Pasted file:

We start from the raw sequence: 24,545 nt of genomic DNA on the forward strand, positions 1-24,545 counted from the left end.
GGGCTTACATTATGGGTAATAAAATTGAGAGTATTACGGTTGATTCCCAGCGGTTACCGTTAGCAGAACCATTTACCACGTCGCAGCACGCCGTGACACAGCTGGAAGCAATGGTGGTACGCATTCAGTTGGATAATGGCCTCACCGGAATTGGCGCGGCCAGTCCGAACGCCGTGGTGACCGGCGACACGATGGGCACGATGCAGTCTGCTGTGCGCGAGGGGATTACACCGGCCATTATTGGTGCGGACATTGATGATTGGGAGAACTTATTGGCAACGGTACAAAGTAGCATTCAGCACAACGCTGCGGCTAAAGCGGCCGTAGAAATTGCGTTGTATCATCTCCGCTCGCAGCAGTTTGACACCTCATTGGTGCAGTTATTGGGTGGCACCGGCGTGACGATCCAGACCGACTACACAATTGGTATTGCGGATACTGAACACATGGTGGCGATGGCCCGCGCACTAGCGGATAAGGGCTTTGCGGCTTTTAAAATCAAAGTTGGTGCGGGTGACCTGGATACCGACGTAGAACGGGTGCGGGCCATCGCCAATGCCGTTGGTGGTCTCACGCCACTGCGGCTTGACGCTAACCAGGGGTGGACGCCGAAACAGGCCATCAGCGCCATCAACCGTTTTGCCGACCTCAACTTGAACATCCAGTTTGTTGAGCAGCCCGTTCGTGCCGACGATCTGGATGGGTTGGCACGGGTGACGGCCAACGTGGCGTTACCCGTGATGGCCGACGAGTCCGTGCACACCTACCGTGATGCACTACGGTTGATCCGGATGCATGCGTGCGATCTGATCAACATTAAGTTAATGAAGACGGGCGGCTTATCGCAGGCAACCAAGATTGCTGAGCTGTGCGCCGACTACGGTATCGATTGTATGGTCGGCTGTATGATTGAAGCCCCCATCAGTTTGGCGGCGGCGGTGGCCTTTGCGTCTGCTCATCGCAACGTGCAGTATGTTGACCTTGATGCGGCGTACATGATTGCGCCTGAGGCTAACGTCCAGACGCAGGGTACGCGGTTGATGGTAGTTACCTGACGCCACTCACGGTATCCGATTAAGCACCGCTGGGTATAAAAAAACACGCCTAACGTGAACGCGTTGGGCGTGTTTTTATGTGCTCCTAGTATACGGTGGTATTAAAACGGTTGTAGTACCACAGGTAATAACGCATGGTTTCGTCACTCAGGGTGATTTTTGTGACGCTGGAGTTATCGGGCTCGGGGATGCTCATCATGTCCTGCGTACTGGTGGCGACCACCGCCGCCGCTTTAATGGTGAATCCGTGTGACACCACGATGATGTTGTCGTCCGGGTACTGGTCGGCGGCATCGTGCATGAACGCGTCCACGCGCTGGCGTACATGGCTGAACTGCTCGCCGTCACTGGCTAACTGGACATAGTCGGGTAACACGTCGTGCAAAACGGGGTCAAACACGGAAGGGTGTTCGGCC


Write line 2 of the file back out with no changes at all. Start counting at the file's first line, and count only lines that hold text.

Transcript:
GGGCTTACATTATGGGTAATAAAATTGAGAGTATTACGGTTGATTCCCAGCGGTTACCGTTAGCAGAACCATTTACCACGTCGCAGCACGCCGTGACACAGCTGGAAGCAATGGTGGTACGCATTCAGTTGGATAATGGCCTCACCGGAATTGGCGCGGCCAGTCCGAACGCCGTGGTGACCGGCGACACGATGGGCACGATGCAGTCTGCTGTGCGCGAGGGGATTACACCGGCCATTATTGGTGCGGACATTGATGATTGGGAGAACTTATTGGCAACGGTACAAAGTAGCATTCAGCACAACGCTGCGGCTAAAGCGGCCGTAGAAATTGCGTTGTATCATCTCCGCTCGCAGCAGTTTGACACCTCATTGGTGCAGTTATTGGGTGGCACCGGCGTGACGATCCAGACCGACTACACAATTGGTATTGCGGATACTGAACACATGGTGGCGATGGCCCGCGCACTAGCGGATAAGGGCTTTGCGGCTTTTAAAATCAAAGTTGGTGCGGGTGACCTGGATACCGACGTAGAACGGGTGCGGGCCATCGCCAATGCCGTTGGTGGTCTCACGCCACTGCGGCTTGACGCTAACCAGGGGTGGACGCCGAAACAGGCCATCAGCGCCATCAACCGTTTTGCCGACCTCAACTTGAACATCCAGTTTGTTGAGCAGCCCGTTCGTGCCGACGATCTGGATGGGTTGGCACGGGTGACGGCCAACGTGGCGTTACCCGTGATGGCCGACGAGTCCGTGCACACCTACCGTGATGCACTACGGTTGATCCGGATGCATGCGTGCGATCTGATCAACATTAAGTTAATGAAGACGGGCGGCTTATCGCAGGCAACCAAGATTGCTGAGCTGTGCGCCGACTACGGTATCGATTGTATGGTCGGCTGTATGATTGAAGCCCCCATCAGTTTGGCGGCGGCGGTGGCCTTTGCGTCTGCTCATCGCAACGTGCAGTATGTTGACCTTGATGCGGCGTACATGATTGCGCCTGAGGCTAACGTCCAGACGCAGGGTACGCGGTTGATGGTAGTTACCTGACGCCACTCACGGTATCCGATTAAGCACCGCTGGGTATAAAAAAACACGCCTAACGTGAACGCGTTGGGCGTGTTTTTATGTGCTCCTAGTATACGGTGGTATTAAAACGGTTGTAGTACCACAGGTAATAACGCATGGTTTCGTCACTCAGGGTGATTTTTGTGACGCTGGAGTTATCGGGCTCGGGGATGCTCATCATGTCCTGCGTACTGGTGGCGACCACCGCCGCCGCTTTAATGGTGAATCCGTGTGACACCACGATGATGTTGTCGTCCGGGTACTGGTCGGCGGCATCGTGCATGAACGCGTCCACGCGCTGGCGTACATGGCTGAACTGCTCGCCGTCACTGGCTAACTGGACATAGTCGGGTAACACGTCGTGCAAAACGGGGTCAAACACGGAAGGGTGTTCGGCC